Investors seeking yields higher than those offered on bank savings and fixed-income investments such as bonds have gravitated towards stocks of stable dividend payers as a source of investment income. However, some investors buying dividend equities for income tend to focus on the dividend yield alone and often pursue the companies that pay the highest yield. In some instances, this could present a danger as some high-yielding companies could be value traps, exactly the opposite of stable, growing, and cash generating.
Some suggest that, instead of focusing primarily on the yield, investors should follow high dividend growth as an indicator of the company's health and sustainability of dividend payouts. Moreover, research shows that even among dividend-paying stocks, there are those that fare better than others. Stocks that boast the highest dividend growth tend to outperform the stocks of companies with low pace of dividend increases. Below is a review of five dividend-paying companies that feature strong growth in dividend payouts.
click to enlarge images
Western Union Co. (NYSE:WU) is a $10.4 billion global money transfer company. It has grown dividends at an average annual rate of 98% over the past five years. Recently, it increased its quarterly dividend payout by 25%, continuing the streak of robust dividend hikes. Western Union yields 2.4% on a low payout ratio of about 21%. Its closest peer MoneyGram International (NASDAQ:MGI) does not pay any dividends. Western Union shares are trading at $16.8 or 8.6 times forward earnings. The shares are down 9.4% year-to-date. Renowned fund manager Leon Cooperman is bullish about the stock.
Lorillard (NYSE:LO) markets tobacco products, including the popular brands Newport, Maverick, and Kent. It has about $16.4 billion in market capitalization. The cigarettes maker has increased dividends by an average rate of 47.2% per year over the past three years. Earlier this year, the company boosted its quarterly dividend payment by 19.2% to $1.55 a share. Lorillard pays a dividend yield of 5.1% on a payout ratio of 77%. Its peers Philip Morris International (NYSE:PM), Altria (NYSE:MO), and Reynolds American (NYSE:RAI) pay dividend yields of 3.6%, 5.1%, and 5.6%, respectively. The company's stock is trading at $124 or 12.9 times its forward earnings. The shares are up about 9.5% since the beginning of the year. First Eagle Investment Management and guru fund manager Ken Heebner are fans of the stock.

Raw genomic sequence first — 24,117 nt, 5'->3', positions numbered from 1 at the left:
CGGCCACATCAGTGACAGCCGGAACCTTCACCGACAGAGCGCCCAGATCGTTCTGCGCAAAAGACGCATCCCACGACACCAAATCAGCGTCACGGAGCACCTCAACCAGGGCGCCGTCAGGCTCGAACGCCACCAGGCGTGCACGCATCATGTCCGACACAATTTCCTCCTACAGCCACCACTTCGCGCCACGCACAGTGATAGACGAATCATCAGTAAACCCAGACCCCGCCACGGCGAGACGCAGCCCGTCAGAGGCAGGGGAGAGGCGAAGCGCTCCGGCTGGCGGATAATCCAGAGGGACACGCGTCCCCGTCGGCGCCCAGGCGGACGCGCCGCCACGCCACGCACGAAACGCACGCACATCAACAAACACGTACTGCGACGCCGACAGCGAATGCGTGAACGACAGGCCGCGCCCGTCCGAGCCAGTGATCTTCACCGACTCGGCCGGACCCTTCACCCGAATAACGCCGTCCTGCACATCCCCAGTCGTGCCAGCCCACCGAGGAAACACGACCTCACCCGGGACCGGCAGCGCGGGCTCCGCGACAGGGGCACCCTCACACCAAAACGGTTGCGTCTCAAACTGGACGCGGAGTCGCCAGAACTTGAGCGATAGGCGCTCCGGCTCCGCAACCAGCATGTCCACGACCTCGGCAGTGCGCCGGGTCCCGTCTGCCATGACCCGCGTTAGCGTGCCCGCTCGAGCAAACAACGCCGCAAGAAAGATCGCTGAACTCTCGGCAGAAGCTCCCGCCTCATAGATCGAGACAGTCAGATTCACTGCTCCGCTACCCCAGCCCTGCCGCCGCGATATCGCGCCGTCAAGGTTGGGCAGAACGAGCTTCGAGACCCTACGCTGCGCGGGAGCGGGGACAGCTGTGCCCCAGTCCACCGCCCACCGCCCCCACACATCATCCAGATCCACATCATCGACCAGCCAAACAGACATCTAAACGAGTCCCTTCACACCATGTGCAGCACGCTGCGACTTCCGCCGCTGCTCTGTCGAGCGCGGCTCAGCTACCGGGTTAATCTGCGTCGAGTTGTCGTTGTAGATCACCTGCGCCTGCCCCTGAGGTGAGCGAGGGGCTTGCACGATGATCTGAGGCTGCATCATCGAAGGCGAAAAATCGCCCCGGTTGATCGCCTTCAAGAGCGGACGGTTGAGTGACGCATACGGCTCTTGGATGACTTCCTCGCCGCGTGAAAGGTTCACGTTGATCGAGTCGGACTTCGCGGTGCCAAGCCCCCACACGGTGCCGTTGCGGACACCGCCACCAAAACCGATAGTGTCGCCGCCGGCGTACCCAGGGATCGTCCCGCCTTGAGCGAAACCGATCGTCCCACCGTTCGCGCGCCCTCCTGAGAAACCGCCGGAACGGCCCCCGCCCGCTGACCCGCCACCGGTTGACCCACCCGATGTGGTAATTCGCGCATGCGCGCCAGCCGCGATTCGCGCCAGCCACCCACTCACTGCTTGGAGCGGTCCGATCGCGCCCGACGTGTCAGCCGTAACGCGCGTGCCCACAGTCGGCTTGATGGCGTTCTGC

Barrick Gold Corporation (NYSE:ABX) is a gold mining company with some $39.4 billion in market capitalization. It has been raising dividends at an average rate of 19% a year over the past five years. Recently, the company hiked its quarterly dividend by a third to $0.20 a share. Barrick Gold pays a dividend yield of 2.0% on a payout ratio of 18%. Its competitors AngloGold Ashanti (NYSE:AU) and Newmont Mining (NYSE:NEM) pay dividend yields of 1.1% and 2.9%, respectively. The company trades at $39.3 a share or 6.8 times its forward earnings. The stock is down about 17% since the beginning of the year. Daniel Loeb boosted his small stake in the company by nearly 50% in the first quarter of 2012.
Chevron Corporation (NYSE:CVX) is engaged in the exploration and production of energy including oil, natural gas, and geothermal energy. The company has a market capitalization of $193.3 billion. Chevron has boosted its dividend by 9.1% a year over the past five years. Last month, the company hiked its quarterly dividend by 11.1% to $0.90 a share. The oil giant pays a dividend yield of 3.7% on a payout ratio of 26%. Its rivals ConocoPhillips (NYSE:COP) and Exxon Mobil (NYSE:XOM) pay yields of 5.2% and 2.9%, respectively. The company's stock is trading at $97.8 a share or 7.3 times its forward earnings. The shares are down some 11.4% year-to-date. Chevron was one of the new buys in George Soros' portfolio in the first quarter of 2012 (check out Soros Fund Management's portfolio).
Tupperware Brands Corp. (NYSE:TUP) is a $3 billion packaging, containers, and beauty products maker. The company has increased dividends by an average annual rate of 7.4% a year over the past five years. This year, it bolstered its quarterly dividend payment by a much higher 20% to $0.36 a share. Tupperware pays a dividend yield of 2.8% on a payout ratio of 39%. Its peers Avon Products (NYSE:AVP) and Newell Rubbermaid (NYSE:NWL) pay dividend yields of 5.5% and 2.1%, respectively. The company's stock is trading at $53.8 or 9.6 times forward earnings. The shares are down almost 3% from the beginning of the year. Guru fund manager Joel Greenblatt reported a minor stake in the company in the first quarter of 2012.
Disclosure: I have no positions in any stocks mentioned, and no plans to initiate any positions within the next 72 hours.